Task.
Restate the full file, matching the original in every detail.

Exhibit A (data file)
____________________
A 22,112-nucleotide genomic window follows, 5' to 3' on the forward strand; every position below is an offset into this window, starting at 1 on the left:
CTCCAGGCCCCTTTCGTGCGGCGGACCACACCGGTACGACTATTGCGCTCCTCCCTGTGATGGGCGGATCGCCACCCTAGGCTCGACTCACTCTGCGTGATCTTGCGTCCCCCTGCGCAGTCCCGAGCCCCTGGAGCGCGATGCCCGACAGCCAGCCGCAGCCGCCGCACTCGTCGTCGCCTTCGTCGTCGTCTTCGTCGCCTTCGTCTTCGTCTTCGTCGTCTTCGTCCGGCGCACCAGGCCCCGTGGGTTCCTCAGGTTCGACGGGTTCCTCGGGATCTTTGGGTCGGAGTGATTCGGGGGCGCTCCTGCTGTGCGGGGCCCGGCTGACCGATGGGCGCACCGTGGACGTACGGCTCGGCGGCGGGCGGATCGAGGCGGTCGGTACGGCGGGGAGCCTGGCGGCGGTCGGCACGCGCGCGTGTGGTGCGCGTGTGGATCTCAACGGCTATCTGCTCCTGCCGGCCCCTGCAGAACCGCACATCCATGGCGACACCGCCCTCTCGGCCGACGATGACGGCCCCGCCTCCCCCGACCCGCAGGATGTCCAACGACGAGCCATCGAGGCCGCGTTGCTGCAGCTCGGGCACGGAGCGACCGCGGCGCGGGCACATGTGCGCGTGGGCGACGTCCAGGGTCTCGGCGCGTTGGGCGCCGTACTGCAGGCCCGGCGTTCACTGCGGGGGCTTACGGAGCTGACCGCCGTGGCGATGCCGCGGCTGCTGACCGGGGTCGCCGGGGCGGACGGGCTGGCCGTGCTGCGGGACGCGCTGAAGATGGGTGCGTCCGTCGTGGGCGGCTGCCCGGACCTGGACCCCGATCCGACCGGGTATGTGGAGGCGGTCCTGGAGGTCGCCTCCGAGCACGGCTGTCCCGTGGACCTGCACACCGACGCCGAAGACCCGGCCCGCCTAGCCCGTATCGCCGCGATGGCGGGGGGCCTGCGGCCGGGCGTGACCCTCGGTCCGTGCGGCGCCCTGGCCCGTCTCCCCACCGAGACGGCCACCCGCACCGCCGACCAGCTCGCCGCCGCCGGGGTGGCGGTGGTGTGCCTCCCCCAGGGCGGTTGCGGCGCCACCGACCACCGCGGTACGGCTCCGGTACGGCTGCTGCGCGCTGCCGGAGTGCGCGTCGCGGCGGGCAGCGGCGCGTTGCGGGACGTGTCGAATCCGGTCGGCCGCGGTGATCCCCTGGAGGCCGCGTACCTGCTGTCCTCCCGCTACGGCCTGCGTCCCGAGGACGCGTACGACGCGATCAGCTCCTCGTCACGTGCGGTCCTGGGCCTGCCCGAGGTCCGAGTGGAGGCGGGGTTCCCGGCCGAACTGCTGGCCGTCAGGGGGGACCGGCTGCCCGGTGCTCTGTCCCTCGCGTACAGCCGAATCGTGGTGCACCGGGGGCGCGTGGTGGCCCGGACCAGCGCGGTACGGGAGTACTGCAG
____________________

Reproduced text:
A 22,112-nucleotide genomic window follows, 5' to 3' on the forward strand; every position below is an offset into this window, starting at 1 on the left:
CTCCAGGCCCCTTTCGTGCGGCGGACCACACCGGTACGACTATTGCGCTCCTCCCTGTGATGGGCGGATCGCCACCCTAGGCTCGACTCACTCTGCGTGATCTTGCGTCCCCCTGCGCAGTCCCGAGCCCCTGGAGCGCGATGCCCGACAGCCAGCCGCAGCCGCCGCACTCGTCGTCGCCTTCGTCGTCGTCTTCGTCGCCTTCGTCTTCGTCTTCGTCGTCTTCGTCCGGCGCACCAGGCCCCGTGGGTTCCTCAGGTTCGACGGGTTCCTCGGGATCTTTGGGTCGGAGTGATTCGGGGGCGCTCCTGCTGTGCGGGGCCCGGCTGACCGATGGGCGCACCGTGGACGTACGGCTCGGCGGCGGGCGGATCGAGGCGGTCGGTACGGCGGGGAGCCTGGCGGCGGTCGGCACGCGCGCGTGTGGTGCGCGTGTGGATCTCAACGGCTATCTGCTCCTGCCGGCCCCTGCAGAACCGCACATCCATGGCGACACCGCCCTCTCGGCCGACGATGACGGCCCCGCCTCCCCCGACCCGCAGGATGTCCAACGACGAGCCATCGAGGCCGCGTTGCTGCAGCTCGGGCACGGAGCGACCGCGGCGCGGGCACATGTGCGCGTGGGCGACGTCCAGGGTCTCGGCGCGTTGGGCGCCGTACTGCAGGCCCGGCGTTCACTGCGGGGGCTTACGGAGCTGACCGCCGTGGCGATGCCGCGGCTGCTGACCGGGGTCGCCGGGGCGGACGGGCTGGCCGTGCTGCGGGACGCGCTGAAGATGGGTGCGTCCGTCGTGGGCGGCTGCCCGGACCTGGACCCCGATCCGACCGGGTATGTGGAGGCGGTCCTGGAGGTCGCCTCCGAGCACGGCTGTCCCGTGGACCTGCACACCGACGCCGAAGACCCGGCCCGCCTAGCCCGTATCGCCGCGATGGCGGGGGGCCTGCGGCCGGGCGTGACCCTCGGTCCGTGCGGCGCCCTGGCCCGTCTCCCCACCGAGACGGCCACCCGCACCGCCGACCAGCTCGCCGCCGCCGGGGTGGCGGTGGTGTGCCTCCCCCAGGGCGGTTGCGGCGCCACCGACCACCGCGGTACGGCTCCGGTACGGCTGCTGCGCGCTGCCGGAGTGCGCGTCGCGGCGGGCAGCGGCGCGTTGCGGGACGTGTCGAATCCGGTCGGCCGCGGTGATCCCCTGGAGGCCGCGTACCTGCTGTCCTCCCGCTACGGCCTGCGTCCCGAGGACGCGTACGACGCGATCAGCTCCTCGTCACGTGCGGTCCTGGGCCTGCCCGAGGTCCGAGTGGAGGCGGGGTTCCCGGCCGAACTGCTGGCCGTCAGGGGGGACCGGCTGCCCGGTGCTCTGTCCCTCGCGTACAGCCGAATCGTGGTGCACCGGGGGCGCGTGGTGGCCCGGACCAGCGCGGTACGGGAGTACTGCAG